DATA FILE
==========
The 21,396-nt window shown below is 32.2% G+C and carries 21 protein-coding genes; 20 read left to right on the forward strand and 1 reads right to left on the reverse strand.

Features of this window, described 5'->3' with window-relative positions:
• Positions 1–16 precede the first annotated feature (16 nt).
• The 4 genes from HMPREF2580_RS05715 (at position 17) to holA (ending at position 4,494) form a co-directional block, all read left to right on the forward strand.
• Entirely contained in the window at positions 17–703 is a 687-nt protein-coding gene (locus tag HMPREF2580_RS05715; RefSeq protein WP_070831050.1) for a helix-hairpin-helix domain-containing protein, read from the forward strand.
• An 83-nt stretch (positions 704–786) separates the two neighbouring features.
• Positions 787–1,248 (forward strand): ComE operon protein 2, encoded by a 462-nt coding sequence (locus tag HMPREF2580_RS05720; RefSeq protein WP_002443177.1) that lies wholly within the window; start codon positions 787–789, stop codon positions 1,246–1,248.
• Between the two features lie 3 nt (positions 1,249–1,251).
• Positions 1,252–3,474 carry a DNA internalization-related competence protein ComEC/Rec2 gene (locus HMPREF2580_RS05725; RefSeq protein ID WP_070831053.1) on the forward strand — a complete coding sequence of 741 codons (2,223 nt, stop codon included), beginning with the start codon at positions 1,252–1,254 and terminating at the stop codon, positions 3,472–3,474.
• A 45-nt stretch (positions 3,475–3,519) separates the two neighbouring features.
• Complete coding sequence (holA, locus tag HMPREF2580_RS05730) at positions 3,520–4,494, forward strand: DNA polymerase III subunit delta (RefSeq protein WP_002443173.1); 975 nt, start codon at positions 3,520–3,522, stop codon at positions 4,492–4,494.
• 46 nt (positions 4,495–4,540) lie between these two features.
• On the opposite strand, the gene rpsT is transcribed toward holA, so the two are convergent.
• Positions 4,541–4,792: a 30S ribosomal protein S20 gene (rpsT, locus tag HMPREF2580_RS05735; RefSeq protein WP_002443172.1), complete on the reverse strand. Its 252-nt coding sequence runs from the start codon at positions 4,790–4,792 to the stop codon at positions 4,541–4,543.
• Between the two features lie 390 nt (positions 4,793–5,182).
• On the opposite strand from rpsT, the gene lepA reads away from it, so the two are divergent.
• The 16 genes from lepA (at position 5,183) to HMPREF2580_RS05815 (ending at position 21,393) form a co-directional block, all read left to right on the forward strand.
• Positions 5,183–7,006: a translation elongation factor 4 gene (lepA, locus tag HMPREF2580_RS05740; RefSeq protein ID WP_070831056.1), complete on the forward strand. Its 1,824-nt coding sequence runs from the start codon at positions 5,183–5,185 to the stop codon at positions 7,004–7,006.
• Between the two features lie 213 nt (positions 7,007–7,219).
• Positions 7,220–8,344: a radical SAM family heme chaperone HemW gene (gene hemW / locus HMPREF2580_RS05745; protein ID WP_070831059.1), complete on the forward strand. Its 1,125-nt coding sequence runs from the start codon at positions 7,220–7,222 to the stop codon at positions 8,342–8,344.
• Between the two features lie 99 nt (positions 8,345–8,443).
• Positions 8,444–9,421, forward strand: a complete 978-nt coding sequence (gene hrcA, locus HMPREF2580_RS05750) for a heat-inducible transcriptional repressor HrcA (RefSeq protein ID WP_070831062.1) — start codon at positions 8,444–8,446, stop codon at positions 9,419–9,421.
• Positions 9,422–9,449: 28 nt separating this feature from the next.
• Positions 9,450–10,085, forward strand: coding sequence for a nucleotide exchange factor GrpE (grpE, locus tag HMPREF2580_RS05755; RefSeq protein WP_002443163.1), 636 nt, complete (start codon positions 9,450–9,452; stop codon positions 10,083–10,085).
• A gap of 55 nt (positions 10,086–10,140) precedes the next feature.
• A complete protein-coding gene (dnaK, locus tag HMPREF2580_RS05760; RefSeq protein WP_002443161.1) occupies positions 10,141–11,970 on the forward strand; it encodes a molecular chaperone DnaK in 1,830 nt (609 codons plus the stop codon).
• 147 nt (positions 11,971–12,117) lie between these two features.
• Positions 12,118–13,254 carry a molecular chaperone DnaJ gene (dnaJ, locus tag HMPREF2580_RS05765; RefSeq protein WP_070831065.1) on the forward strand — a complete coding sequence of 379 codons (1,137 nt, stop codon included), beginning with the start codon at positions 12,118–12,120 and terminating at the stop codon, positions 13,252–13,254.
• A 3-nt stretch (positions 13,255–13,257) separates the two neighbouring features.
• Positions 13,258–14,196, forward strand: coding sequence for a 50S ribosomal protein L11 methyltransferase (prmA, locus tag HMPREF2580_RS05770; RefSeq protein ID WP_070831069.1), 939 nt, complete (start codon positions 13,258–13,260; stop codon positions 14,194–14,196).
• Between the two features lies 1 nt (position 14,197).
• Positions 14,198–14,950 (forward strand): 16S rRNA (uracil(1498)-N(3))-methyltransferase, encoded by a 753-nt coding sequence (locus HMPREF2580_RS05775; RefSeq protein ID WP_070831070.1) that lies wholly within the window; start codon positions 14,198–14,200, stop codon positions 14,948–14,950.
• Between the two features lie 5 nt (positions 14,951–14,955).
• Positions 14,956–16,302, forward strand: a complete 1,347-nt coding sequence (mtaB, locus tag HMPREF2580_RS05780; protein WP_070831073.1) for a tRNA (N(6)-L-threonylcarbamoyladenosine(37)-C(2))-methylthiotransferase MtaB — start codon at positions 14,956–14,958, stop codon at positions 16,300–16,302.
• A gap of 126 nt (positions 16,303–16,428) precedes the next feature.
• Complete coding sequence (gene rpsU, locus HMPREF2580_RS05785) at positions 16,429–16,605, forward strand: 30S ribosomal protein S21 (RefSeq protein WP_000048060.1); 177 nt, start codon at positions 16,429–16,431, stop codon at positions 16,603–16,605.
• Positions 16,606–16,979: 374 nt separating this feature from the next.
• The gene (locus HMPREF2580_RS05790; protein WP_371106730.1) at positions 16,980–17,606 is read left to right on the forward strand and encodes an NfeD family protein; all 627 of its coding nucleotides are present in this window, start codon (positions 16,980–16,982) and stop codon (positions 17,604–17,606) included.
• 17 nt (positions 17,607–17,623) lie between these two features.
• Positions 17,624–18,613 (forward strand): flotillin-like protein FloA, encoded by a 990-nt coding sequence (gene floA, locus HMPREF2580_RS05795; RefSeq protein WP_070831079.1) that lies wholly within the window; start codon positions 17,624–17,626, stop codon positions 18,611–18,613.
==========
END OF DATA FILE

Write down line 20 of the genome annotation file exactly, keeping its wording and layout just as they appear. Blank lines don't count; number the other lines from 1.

• Positions 7,220–8,344: a radical SAM family heme chaperone HemW gene (gene hemW / locus HMPREF2580_RS05745; protein ID WP_070831059.1), complete on the forward strand. Its 1,125-nt coding sequence runs from the start codon at positions 7,220–7,222 to the stop codon at positions 8,342–8,344.